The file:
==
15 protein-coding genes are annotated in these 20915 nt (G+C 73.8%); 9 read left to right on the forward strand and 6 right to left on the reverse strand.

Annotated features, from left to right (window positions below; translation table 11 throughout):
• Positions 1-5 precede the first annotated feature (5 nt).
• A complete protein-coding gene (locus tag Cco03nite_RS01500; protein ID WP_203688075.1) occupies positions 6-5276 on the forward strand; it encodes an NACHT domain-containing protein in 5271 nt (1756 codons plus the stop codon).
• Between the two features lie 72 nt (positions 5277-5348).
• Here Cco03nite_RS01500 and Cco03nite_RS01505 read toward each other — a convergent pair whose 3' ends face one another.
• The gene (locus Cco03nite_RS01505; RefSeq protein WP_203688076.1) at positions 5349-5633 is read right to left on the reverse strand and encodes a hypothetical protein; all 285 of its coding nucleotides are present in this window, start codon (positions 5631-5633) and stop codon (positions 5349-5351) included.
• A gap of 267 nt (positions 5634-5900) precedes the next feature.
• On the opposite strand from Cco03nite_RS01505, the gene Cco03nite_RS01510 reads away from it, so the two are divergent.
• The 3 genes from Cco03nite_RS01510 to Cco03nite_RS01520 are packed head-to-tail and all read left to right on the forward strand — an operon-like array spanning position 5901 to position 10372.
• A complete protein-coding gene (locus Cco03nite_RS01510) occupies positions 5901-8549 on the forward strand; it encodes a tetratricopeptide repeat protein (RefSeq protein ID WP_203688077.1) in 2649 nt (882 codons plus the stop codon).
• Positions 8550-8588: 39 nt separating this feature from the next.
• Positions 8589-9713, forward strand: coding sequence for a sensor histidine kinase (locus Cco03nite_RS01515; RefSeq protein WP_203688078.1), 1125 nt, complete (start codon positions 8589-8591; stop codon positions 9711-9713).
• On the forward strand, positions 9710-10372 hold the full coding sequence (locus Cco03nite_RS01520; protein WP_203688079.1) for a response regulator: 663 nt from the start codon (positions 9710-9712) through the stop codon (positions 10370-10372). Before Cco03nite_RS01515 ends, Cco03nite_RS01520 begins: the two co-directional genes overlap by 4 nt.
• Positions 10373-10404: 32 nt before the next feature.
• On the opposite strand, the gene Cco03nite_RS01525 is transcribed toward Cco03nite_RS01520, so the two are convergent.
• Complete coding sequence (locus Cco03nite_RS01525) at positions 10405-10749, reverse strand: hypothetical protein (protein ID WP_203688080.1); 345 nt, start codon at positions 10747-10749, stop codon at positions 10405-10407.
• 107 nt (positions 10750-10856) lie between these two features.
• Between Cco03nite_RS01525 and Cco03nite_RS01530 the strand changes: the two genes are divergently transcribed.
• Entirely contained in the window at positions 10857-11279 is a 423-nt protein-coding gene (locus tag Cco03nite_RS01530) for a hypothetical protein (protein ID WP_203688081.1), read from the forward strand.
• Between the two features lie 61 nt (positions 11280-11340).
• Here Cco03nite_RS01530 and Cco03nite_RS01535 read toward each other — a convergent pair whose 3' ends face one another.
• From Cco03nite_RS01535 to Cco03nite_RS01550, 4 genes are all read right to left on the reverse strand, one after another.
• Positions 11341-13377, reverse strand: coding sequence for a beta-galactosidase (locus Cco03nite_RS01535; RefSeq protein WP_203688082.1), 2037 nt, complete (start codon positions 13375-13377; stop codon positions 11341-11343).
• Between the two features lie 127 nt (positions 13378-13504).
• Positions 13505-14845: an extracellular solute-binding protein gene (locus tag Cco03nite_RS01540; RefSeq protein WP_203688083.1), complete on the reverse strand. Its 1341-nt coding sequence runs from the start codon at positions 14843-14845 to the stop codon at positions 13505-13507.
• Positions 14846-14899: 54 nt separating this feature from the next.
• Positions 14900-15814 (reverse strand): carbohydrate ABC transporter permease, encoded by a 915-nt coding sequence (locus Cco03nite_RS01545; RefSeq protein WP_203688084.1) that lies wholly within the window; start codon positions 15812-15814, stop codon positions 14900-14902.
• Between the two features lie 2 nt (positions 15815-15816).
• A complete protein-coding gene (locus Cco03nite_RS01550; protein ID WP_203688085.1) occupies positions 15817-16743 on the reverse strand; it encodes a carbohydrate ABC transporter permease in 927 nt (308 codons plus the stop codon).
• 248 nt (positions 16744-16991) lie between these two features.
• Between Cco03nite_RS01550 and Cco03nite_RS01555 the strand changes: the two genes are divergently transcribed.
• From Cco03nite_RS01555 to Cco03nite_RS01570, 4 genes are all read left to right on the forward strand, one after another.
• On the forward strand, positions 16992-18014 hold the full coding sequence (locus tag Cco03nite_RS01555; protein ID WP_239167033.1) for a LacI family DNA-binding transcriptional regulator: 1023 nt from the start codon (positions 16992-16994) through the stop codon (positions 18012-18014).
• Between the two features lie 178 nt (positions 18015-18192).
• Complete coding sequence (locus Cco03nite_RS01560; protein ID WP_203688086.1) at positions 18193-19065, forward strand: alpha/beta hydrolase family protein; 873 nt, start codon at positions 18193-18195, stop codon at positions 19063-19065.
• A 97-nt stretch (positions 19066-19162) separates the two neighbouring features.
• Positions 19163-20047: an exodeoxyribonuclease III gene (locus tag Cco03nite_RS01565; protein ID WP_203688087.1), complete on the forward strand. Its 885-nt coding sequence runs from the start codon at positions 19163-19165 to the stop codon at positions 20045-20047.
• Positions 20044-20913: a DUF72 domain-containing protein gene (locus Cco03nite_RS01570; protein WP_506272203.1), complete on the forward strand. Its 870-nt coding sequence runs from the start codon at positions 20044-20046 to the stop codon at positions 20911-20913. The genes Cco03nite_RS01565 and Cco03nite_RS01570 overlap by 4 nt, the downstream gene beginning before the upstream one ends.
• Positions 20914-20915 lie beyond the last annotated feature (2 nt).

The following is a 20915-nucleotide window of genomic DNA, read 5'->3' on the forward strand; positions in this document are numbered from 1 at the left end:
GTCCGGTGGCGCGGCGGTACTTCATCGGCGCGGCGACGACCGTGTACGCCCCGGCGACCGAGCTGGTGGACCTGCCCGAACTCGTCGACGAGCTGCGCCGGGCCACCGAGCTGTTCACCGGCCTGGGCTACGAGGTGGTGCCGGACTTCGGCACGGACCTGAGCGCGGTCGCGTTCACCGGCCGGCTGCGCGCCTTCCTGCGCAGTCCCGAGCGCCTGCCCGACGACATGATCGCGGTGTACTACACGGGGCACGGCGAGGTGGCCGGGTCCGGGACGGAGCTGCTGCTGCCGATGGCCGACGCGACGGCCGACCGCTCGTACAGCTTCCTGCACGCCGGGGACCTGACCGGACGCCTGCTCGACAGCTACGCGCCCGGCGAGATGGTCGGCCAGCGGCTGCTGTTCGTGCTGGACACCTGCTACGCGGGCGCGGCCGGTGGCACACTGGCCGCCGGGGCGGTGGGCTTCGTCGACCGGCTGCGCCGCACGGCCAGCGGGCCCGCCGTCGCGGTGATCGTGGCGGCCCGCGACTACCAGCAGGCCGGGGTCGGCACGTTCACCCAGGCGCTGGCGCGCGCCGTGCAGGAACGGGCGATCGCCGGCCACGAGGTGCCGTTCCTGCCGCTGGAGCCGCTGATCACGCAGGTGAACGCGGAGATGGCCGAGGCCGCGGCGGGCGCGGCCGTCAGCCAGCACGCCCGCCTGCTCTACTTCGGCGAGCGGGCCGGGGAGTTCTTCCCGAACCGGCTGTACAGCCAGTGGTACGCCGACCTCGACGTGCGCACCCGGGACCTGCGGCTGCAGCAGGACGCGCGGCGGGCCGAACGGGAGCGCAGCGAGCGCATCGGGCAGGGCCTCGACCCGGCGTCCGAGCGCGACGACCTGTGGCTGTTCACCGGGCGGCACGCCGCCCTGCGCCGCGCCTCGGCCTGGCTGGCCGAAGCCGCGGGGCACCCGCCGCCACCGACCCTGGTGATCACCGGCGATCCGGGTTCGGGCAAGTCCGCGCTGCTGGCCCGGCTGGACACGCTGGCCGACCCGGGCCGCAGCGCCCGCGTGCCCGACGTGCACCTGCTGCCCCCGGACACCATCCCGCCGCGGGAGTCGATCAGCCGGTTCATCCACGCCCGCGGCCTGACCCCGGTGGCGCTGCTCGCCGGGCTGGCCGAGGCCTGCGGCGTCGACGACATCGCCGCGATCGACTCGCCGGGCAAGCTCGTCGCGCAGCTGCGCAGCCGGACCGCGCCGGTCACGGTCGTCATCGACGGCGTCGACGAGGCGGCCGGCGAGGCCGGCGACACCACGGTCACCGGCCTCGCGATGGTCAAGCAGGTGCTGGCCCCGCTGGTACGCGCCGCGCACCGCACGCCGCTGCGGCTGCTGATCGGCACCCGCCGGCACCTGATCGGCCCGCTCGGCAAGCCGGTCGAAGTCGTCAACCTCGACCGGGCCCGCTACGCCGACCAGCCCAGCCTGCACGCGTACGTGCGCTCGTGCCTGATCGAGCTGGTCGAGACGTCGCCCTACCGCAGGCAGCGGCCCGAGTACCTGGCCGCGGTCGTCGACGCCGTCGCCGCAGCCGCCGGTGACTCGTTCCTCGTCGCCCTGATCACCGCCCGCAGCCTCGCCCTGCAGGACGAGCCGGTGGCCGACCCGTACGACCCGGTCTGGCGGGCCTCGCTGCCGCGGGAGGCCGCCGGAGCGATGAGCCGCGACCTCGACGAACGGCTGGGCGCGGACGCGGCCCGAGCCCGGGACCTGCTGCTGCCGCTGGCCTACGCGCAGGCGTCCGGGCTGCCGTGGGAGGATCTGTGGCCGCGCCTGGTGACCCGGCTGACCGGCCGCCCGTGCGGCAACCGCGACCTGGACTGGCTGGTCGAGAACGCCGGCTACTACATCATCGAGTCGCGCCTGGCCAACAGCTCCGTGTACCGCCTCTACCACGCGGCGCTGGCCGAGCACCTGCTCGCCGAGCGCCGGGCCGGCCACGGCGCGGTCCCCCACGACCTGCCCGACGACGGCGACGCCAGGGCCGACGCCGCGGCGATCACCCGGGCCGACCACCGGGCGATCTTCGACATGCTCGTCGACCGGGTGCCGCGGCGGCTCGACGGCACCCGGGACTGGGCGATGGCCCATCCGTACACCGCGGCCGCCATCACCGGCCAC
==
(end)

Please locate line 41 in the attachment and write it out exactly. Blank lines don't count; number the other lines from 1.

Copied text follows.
The following is a 20915-nucleotide window of genomic DNA, read 5'->3' on the forward strand; positions in this document are numbered from 1 at the left end: